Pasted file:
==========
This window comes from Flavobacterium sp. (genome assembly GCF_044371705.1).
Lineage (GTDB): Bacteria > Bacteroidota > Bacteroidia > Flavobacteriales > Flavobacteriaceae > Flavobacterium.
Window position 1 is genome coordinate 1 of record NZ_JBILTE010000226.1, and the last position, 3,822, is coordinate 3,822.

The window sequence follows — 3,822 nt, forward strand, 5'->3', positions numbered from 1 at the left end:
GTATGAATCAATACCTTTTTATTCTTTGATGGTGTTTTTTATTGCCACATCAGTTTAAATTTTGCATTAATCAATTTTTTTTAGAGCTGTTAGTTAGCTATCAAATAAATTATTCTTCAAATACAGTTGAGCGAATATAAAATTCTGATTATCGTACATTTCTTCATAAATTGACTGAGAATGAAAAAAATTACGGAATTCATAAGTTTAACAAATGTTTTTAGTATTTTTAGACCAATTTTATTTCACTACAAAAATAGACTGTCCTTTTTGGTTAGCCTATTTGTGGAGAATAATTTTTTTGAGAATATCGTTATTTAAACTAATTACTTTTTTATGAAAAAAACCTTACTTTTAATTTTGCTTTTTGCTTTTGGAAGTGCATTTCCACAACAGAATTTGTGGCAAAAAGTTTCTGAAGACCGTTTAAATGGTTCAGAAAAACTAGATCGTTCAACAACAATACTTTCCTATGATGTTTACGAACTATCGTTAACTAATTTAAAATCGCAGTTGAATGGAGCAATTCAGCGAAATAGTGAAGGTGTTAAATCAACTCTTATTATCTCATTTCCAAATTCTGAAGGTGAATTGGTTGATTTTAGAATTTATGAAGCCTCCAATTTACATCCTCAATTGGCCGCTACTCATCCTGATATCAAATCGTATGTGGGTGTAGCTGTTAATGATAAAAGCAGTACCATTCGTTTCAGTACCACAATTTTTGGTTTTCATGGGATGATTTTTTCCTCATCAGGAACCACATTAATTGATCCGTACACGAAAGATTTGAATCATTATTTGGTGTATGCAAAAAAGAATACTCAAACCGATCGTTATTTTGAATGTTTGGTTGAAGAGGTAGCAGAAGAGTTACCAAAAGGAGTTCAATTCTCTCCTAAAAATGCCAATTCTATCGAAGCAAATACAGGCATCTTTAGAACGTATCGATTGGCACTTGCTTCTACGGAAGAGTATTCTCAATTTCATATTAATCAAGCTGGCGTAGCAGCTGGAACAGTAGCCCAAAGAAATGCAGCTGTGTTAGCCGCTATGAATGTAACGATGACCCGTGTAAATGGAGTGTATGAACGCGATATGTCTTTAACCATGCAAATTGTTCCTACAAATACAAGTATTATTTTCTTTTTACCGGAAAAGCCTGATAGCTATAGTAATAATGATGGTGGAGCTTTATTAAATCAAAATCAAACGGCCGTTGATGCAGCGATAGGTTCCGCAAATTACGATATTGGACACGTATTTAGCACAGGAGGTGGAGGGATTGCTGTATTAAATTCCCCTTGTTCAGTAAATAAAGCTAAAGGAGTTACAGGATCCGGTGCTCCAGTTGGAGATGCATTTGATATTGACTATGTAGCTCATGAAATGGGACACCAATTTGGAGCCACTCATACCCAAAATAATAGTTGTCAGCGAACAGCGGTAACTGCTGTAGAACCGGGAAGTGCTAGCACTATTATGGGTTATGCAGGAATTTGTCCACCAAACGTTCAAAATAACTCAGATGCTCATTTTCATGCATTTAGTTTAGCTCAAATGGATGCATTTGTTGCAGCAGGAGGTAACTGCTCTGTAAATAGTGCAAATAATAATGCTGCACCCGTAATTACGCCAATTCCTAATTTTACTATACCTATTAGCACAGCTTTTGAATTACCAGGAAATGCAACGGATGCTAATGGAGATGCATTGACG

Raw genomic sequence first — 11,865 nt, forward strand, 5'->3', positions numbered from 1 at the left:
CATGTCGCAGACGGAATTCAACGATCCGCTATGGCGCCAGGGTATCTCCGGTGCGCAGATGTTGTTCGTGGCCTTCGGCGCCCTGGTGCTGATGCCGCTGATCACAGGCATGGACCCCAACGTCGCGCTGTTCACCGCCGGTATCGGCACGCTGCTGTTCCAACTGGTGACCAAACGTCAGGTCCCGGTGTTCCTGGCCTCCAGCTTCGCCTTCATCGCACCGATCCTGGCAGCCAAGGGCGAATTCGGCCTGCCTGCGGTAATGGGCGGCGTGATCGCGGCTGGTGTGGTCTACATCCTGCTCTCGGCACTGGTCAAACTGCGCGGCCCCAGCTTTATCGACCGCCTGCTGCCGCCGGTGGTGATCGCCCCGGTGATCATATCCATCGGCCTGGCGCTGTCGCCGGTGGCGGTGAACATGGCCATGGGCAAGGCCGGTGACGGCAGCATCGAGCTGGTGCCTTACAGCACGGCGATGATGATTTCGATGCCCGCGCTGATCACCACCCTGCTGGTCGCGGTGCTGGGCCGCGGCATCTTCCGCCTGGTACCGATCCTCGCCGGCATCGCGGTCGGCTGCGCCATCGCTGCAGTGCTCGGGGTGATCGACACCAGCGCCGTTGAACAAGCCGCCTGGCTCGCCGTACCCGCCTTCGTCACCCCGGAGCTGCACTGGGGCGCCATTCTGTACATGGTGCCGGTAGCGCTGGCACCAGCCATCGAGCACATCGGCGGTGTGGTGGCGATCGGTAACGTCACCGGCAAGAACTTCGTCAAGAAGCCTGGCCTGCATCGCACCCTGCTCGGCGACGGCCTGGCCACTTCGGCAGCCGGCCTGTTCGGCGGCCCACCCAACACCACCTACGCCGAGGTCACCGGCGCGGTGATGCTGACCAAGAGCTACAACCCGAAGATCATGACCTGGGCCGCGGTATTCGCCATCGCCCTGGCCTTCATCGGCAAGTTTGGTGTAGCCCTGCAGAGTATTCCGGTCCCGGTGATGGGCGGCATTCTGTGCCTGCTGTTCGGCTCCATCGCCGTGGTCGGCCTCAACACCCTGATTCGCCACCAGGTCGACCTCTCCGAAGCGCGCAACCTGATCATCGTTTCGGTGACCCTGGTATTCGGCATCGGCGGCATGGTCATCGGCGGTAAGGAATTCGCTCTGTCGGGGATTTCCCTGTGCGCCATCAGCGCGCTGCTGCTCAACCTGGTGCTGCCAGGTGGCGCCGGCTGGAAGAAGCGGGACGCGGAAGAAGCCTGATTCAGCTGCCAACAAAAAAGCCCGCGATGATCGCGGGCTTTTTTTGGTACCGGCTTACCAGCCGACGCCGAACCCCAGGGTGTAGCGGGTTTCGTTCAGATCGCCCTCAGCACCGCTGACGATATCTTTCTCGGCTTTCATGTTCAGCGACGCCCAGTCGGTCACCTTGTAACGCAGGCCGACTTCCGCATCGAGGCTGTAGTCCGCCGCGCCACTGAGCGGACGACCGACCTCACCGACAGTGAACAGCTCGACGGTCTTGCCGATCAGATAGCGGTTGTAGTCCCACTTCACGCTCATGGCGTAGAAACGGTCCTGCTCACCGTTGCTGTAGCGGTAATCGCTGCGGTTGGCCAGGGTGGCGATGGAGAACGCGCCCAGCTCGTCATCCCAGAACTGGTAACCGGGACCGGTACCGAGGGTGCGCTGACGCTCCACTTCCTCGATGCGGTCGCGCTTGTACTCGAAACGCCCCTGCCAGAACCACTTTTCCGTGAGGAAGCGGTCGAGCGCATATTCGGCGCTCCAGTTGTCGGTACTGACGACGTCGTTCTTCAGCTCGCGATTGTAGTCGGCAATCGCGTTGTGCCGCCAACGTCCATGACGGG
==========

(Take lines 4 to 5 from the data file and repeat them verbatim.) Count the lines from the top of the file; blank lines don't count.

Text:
The window sequence follows — 3,822 nt, forward strand, 5'->3', positions numbered from 1 at the left end:
GTATGAATCAATACCTTTTTATTCTTTGATGGTGTTTTTTATTGCCACATCAGTTTAAATTTTGCATTAATCAATTTTTTTTAGAGCTGTTAGTTAGCTATCAAATAAATTATTCTTCAAATACAGTTGAGCGAATATAAAATTCTGATTATCGTACATTTCTTCATAAATTGACTGAGAATGAAAAAAATTACGGAATTCATAAGTTTAACAAATGTTTTTAGTATTTTTAGACCAATTTTATTTCACTACAAAAATAGACTGTCCTTTTTGGTTAGCCTATTTGTGGAGAATAATTTTTTTGAGAATATCGTTATTTAAACTAATTACTTTTTTATGAAAAAAACCTTACTTTTAATTTTGCTTTTTGCTTTTGGAAGTGCATTTCCACAACAGAATTTGTGGCAAAAAGTTTCTGAAGACCGTTTAAATGGTTCAGAAAAACTAGATCGTTCAACAACAATACTTTCCTATGATGTTTACGAACTATCGTTAACTAATTTAAAATCGCAGTTGAATGGAGCAATTCAGCGAAATAGTGAAGGTGTTAAATCAACTCTTATTATCTCATTTCCAAATTCTGAAGGTGAATTGGTTGATTTTAGAATTTATGAAGCCTCCAATTTACATCCTCAATTGGCCGCTACTCATCCTGATATCAAATCGTATGTGGGTGTAGCTGTTAATGATAAAAGCAGTACCATTCGTTTCAGTACCACAATTTTTGGTTTTCATGGGATGATTTTTTCCTCATCAGGAACCACATTAATTGATCCGTACACGAAAGATTTGAATCATTATTTGGTGTATGCAAAAAAGAATACTCAAACCGATCGTTATTTTGAATGTTTGGTTGAAGAGGTAGCAGAAGAGTTACCAAAAGGAGTTCAATTCTCTCCTAAAAATGCCAATTCTATCGAAGCAAATACAGGCATCTTTAGAACGTATCGATTGGCACTTGCTTCTACGGAAGAGTATTCTCAATTTCATATTAATCAAGCTGGCGTAGCAGCTGGAACAGTAGCCCAAAGAAATGCAGCTGTGTTAGCCGCTATGAATGTAACGATGACCCGTGTAAATGGAGTGTATGAACGCGATATGTCTTTAACCATGCAAATTGTTCCTACAAATACAAGTATTATTTTCTTTTTACCGGAAAAGCCTGATAGCTATAGTAATAATGATGGTGGAGCTTTATTAAATCAAAATCAAACGGCCGTTGATGCAGCGATAGGTTCCGCAAATTACGATATTGGACACGTATTTAGCACAGGAGGTGGAGGGATTGCTGTATTAAATTCCCCTTGTTCAGTAAATAAAGCTAAAGGAGTTACAGGATCCGGTGCTCCAGTTGGAGATGCATTTGATATTGACTATGTAGCTCATGAAATGGGACACCAATTTGGAGCCACTCATACCCAAAATAATAGTTGTCAGCGAACAGCGGTAACTGCTGTAGAACCGGGAAGTGCTAGCACTATTATGGGTTATGCAGGAATTTGTCCACCAAACGTTCAAAATAACTCAGATGCTCATTTTCATGCATTTAGTTTAGCTCAAATGGATGCATTTGTTGCAGCAGGAGGTAACTGCTCTGTAAATAGTGCAAATAATAATGCTGCACCCGTAATTACGCCAATTCCTAATTTTACTATACCTATTAGCACAGCTTTTGAATTACCAGGAAATGCAACGGATGCTAATGGAGATGCATTGACG